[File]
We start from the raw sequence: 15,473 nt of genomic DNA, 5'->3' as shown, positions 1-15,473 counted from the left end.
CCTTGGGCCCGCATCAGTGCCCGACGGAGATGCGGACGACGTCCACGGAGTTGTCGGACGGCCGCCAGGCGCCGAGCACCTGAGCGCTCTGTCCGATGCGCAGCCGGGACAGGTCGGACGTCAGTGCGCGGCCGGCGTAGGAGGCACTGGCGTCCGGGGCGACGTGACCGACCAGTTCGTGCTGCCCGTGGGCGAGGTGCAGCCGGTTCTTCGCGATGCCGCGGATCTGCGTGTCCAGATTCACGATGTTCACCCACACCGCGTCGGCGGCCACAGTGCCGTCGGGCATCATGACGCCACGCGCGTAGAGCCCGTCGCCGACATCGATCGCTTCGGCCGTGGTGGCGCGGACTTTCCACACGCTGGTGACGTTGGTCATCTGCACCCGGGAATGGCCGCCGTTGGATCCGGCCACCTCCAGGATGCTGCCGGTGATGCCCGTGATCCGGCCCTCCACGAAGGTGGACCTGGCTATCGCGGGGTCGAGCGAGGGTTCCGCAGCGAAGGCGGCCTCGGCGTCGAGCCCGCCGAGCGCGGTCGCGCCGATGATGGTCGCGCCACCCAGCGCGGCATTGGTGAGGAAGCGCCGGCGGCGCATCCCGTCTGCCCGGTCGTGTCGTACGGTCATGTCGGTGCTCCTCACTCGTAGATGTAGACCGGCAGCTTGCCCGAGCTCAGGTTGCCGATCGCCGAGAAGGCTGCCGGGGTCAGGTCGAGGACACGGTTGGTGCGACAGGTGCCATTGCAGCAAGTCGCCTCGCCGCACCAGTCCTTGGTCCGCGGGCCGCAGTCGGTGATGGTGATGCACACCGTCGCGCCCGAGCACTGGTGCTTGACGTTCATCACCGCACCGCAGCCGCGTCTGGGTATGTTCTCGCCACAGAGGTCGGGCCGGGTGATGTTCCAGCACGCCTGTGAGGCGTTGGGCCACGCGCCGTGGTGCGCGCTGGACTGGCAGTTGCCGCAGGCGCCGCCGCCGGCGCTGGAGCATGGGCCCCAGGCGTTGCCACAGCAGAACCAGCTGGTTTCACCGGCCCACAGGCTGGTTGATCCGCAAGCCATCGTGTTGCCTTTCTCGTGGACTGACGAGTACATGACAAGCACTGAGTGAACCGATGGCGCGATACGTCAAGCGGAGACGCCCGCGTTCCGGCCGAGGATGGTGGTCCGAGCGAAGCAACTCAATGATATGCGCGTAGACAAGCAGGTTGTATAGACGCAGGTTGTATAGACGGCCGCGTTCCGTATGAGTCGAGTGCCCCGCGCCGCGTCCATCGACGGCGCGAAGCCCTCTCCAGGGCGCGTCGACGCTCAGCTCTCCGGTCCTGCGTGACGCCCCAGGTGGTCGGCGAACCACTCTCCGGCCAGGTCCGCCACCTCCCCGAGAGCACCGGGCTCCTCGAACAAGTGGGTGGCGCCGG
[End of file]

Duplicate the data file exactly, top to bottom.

We start from the raw sequence: 15,473 nt of genomic DNA, 5'->3' as shown, positions 1-15,473 counted from the left end.
CCTTGGGCCCGCATCAGTGCCCGACGGAGATGCGGACGACGTCCACGGAGTTGTCGGACGGCCGCCAGGCGCCGAGCACCTGAGCGCTCTGTCCGATGCGCAGCCGGGACAGGTCGGACGTCAGTGCGCGGCCGGCGTAGGAGGCACTGGCGTCCGGGGCGACGTGACCGACCAGTTCGTGCTGCCCGTGGGCGAGGTGCAGCCGGTTCTTCGCGATGCCGCGGATCTGCGTGTCCAGATTCACGATGTTCACCCACACCGCGTCGGCGGCCACAGTGCCGTCGGGCATCATGACGCCACGCGCGTAGAGCCCGTCGCCGACATCGATCGCTTCGGCCGTGGTGGCGCGGACTTTCCACACGCTGGTGACGTTGGTCATCTGCACCCGGGAATGGCCGCCGTTGGATCCGGCCACCTCCAGGATGCTGCCGGTGATGCCCGTGATCCGGCCCTCCACGAAGGTGGACCTGGCTATCGCGGGGTCGAGCGAGGGTTCCGCAGCGAAGGCGGCCTCGGCGTCGAGCCCGCCGAGCGCGGTCGCGCCGATGATGGTCGCGCCACCCAGCGCGGCATTGGTGAGGAAGCGCCGGCGGCGCATCCCGTCTGCCCGGTCGTGTCGTACGGTCATGTCGGTGCTCCTCACTCGTAGATGTAGACCGGCAGCTTGCCCGAGCTCAGGTTGCCGATCGCCGAGAAGGCTGCCGGGGTCAGGTCGAGGACACGGTTGGTGCGACAGGTGCCATTGCAGCAAGTCGCCTCGCCGCACCAGTCCTTGGTCCGCGGGCCGCAGTCGGTGATGGTGATGCACACCGTCGCGCCCGAGCACTGGTGCTTGACGTTCATCACCGCACCGCAGCCGCGTCTGGGTATGTTCTCGCCACAGAGGTCGGGCCGGGTGATGTTCCAGCACGCCTGTGAGGCGTTGGGCCACGCGCCGTGGTGCGCGCTGGACTGGCAGTTGCCGCAGGCGCCGCCGCCGGCGCTGGAGCATGGGCCCCAGGCGTTGCCACAGCAGAACCAGCTGGTTTCACCGGCCCACAGGCTGGTTGATCCGCAAGCCATCGTGTTGCCTTTCTCGTGGACTGACGAGTACATGACAAGCACTGAGTGAACCGATGGCGCGATACGTCAAGCGGAGACGCCCGCGTTCCGGCCGAGGATGGTGGTCCGAGCGAAGCAACTCAATGATATGCGCGTAGACAAGCAGGTTGTATAGACGCAGGTTGTATAGACGGCCGCGTTCCGTATGAGTCGAGTGCCCCGCGCCGCGTCCATCGACGGCGCGAAGCCCTCTCCAGGGCGCGTCGACGCTCAGCTCTCCGGTCCTGCGTGACGCCCCAGGTGGTCGGCGAACCACTCTCCGGCCAGGTCCGCCACCTCCCCGAGAGCACCGGGCTCCTCGAACAAGTGGGTGGCGCCGG